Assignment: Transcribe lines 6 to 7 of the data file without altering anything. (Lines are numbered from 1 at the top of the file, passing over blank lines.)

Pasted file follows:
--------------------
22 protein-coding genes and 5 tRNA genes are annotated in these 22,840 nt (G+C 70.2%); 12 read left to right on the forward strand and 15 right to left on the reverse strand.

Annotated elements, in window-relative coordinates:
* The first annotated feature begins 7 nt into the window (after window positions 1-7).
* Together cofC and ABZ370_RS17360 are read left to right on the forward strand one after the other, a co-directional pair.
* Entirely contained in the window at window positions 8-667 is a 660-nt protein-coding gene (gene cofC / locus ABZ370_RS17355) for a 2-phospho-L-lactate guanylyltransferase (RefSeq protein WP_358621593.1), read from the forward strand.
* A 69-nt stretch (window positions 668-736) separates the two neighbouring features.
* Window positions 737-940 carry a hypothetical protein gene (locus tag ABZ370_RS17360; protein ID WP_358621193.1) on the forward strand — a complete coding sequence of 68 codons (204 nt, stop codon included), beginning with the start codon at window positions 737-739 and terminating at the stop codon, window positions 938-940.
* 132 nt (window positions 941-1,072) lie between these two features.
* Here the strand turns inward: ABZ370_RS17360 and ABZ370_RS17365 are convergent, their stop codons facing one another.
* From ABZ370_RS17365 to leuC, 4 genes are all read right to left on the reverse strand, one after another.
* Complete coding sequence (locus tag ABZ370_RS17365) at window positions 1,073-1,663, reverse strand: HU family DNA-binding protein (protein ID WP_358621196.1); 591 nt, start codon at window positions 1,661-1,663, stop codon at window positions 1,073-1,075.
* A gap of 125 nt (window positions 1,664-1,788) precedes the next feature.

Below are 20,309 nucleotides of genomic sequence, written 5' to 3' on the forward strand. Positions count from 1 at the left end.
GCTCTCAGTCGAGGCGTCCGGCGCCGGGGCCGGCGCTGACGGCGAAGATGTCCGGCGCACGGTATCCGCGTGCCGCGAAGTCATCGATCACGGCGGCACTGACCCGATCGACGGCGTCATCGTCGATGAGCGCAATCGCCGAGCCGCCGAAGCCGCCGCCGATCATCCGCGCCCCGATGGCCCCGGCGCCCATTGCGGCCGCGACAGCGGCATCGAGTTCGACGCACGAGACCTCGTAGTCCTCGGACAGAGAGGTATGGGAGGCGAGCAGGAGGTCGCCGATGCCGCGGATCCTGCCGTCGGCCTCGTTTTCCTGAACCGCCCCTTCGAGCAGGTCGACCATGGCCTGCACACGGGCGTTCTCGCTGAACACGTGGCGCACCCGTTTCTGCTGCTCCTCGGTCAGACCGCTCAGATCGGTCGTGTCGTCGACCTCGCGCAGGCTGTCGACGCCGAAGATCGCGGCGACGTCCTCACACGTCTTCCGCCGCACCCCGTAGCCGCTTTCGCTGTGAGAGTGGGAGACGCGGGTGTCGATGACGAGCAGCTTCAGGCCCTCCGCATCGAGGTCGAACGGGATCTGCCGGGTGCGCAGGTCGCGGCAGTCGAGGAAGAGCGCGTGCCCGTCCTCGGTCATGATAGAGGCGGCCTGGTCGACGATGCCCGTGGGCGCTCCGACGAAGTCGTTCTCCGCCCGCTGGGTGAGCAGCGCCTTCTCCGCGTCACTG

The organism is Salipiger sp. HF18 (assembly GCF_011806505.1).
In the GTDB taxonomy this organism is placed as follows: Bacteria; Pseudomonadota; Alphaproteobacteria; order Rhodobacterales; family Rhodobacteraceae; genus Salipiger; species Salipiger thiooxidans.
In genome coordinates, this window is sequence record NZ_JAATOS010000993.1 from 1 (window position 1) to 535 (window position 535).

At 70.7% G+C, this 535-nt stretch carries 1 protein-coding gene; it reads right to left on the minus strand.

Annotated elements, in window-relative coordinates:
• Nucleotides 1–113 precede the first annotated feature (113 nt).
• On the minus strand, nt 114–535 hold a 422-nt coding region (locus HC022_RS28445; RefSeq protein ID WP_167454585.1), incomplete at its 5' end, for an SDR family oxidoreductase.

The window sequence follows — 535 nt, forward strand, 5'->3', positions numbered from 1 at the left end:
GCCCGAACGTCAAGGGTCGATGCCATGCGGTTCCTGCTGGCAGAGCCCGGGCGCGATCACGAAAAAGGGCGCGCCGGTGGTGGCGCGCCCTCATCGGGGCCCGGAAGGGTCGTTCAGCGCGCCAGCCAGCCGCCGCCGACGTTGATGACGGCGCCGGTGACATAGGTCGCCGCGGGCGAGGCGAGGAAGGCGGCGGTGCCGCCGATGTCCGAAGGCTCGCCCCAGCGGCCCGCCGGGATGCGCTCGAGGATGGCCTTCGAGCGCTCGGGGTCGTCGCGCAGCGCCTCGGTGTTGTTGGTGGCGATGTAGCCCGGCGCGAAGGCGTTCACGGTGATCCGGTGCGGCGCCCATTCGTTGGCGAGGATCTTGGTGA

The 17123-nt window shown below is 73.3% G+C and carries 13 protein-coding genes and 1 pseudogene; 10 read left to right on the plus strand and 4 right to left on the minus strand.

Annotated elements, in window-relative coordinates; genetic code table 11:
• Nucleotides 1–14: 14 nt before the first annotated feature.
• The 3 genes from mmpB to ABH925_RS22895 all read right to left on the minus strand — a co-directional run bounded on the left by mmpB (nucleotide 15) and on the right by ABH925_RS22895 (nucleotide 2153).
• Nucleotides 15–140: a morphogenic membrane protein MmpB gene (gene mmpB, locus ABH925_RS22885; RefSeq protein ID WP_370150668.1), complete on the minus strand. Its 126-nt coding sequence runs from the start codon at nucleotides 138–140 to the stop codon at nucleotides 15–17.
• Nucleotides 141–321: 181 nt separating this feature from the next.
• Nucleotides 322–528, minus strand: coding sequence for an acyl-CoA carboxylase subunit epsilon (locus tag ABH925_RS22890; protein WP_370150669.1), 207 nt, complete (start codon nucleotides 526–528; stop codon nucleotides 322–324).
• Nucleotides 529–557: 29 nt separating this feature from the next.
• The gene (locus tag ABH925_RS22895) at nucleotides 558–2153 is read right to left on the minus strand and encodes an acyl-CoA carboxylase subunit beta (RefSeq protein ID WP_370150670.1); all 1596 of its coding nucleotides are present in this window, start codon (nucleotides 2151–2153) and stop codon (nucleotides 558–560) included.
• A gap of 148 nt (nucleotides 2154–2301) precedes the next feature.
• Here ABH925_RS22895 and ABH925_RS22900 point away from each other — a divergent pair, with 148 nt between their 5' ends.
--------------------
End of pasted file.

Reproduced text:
* A 69-nt stretch (window positions 668-736) separates the two neighbouring features.
* Window positions 737-940 carry a hypothetical protein gene (locus tag ABZ370_RS17360; protein ID WP_358621193.1) on the forward strand — a complete coding sequence of 68 codons (204 nt, stop codon included), beginning with the start codon at window positions 737-739 and terminating at the stop codon, window positions 938-940.